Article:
Existentialism For Dummies
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The meaninglessness of life, the absence of God, the loneliness of being a thinking individual — it sounds like the existentialists weren't the happiest group of folks, right? Not necessarily true. Read on to get an idea of what existentialism is all about.

  • Absurdity: What human beings encounter when they come into contact with the world. Absurdity is brought about because the human instinct to seek order and meaning is frustrated by the refusal of the world to be orderly or meaningful.

  • Anxiety: Kierkegaard said, "Anxiety is the dizziness of freedom." You feel anxiety because you recognize that you and you alone are responsible for your actions. This produces the two-sided feeling of simultaneous dread and exhilaration.

  • Alienation: The sense that you're a stranger in the world, or a stranger to yourself. Many aspects of existence can be alienating. One of the primary sources is absurdity. Ironically, the stories and systems developed by philosophy and religion to address that absurdity can be just as alienating.

  • Existence precedes essence: Sartre's phrase to describe the existential situation humans find themselves in. It refers to the fact that when you're born, you have no meaning, no purpose, no definition. Human beings exist first, and only later define themselves.

  • The Übermensch: The word Nietzsche uses to refer to his ideal human being. Literally "overman," the word reflects the importance in his philosophy of overcoming — overcoming traditional values, overcoming the herd mentality, and, most importantly, overcoming yourself. You overcome these things so that you might attain something greater. Nietzsche's Übermensch is an unconventional creator of values, a joyous free spirit, and one who embraces the earth instead of pining away for heaven.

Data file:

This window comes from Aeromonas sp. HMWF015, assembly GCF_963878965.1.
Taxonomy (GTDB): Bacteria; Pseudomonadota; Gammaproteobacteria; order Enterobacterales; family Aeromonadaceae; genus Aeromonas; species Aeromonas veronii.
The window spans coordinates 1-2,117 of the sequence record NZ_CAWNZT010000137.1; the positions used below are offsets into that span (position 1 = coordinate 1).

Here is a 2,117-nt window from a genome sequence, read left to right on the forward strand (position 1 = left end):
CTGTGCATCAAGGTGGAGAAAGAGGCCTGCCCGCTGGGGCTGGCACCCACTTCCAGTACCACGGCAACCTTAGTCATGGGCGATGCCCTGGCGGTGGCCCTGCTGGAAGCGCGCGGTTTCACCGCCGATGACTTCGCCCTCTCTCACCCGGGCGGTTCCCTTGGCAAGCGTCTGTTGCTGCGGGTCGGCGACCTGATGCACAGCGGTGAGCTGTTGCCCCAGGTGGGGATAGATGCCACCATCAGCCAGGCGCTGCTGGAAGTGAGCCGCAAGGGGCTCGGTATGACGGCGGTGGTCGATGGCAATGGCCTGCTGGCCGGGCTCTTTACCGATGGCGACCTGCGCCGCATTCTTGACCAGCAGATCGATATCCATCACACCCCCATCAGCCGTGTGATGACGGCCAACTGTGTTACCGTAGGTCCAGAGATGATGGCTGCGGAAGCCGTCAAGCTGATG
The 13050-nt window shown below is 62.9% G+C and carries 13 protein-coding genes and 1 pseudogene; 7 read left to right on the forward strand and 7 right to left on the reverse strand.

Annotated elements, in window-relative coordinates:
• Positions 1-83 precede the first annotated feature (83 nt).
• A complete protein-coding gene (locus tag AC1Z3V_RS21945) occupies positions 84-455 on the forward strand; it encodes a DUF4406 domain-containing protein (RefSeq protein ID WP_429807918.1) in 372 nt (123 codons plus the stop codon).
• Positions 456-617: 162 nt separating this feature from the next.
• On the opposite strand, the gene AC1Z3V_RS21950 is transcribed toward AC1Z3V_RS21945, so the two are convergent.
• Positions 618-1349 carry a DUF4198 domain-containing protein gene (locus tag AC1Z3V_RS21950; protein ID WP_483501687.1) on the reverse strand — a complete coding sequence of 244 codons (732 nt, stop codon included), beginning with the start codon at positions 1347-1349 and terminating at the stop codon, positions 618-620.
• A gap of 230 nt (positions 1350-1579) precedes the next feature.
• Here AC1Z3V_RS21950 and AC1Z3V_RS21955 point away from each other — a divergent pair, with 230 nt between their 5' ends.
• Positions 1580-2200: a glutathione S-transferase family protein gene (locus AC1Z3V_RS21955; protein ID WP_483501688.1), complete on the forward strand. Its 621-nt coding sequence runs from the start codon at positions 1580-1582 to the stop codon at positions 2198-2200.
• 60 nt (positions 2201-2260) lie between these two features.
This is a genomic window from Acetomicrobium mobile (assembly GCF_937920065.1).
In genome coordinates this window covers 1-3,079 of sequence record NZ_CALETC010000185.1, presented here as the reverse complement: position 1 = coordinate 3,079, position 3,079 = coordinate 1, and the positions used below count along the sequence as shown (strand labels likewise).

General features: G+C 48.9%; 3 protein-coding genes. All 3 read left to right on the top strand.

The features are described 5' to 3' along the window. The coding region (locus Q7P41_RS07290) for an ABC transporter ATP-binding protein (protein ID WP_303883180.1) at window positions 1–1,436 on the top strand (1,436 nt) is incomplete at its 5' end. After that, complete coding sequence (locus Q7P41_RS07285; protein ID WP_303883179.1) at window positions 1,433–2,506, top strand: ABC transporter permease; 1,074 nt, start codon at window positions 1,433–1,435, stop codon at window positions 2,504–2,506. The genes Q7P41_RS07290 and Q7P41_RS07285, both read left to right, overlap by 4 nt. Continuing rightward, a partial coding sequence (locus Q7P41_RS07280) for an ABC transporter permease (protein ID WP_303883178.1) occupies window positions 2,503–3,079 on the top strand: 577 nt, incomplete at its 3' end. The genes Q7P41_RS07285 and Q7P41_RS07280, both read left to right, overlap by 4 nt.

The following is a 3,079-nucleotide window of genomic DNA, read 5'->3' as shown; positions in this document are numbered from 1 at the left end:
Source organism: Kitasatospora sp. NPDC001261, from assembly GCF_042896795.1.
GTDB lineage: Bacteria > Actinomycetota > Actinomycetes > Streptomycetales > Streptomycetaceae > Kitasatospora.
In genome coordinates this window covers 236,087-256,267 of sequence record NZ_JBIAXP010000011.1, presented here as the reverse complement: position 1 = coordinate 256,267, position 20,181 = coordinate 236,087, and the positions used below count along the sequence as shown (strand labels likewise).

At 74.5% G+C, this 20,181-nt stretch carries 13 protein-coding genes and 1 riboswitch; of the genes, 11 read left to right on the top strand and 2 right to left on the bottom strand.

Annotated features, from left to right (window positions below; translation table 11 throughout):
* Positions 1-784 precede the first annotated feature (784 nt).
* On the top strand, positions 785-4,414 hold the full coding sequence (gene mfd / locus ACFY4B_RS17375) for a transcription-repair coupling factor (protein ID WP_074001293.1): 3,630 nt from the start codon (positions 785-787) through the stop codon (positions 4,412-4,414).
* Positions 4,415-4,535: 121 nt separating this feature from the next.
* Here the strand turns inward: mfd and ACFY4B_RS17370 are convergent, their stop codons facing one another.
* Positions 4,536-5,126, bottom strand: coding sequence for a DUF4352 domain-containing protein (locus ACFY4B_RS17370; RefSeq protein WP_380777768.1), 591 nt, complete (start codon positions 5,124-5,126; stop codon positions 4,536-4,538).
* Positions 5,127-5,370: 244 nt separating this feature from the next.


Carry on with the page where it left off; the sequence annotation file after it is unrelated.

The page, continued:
• The death of God: The death of the notion that belief in God alone, or belief in any religious or philosophical system, is sufficient to provide human beings with the meaning, purpose, and definition they crave. It's the recognition that, because no external system can provide you with the answers, you must take responsibility for providing them yourself.

  • Subjectivity: Your first-person perspective on the world, including the needs, desires, and emotions that accompany that perspective. The existentialists take this as a valid and important starting point for genuinely human endeavors. This can be contrasted with the scientific mindset, which always starts with objectivity — seeing people in impersonal, objective terms without emotion or appreciation for their individual point of view.

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Christopher Panza, PhD, teaches courses on existentialism, ethics, and free will and has published articles on teaching philosophy. Gregory Gale is an adjunct professor of philosophy.

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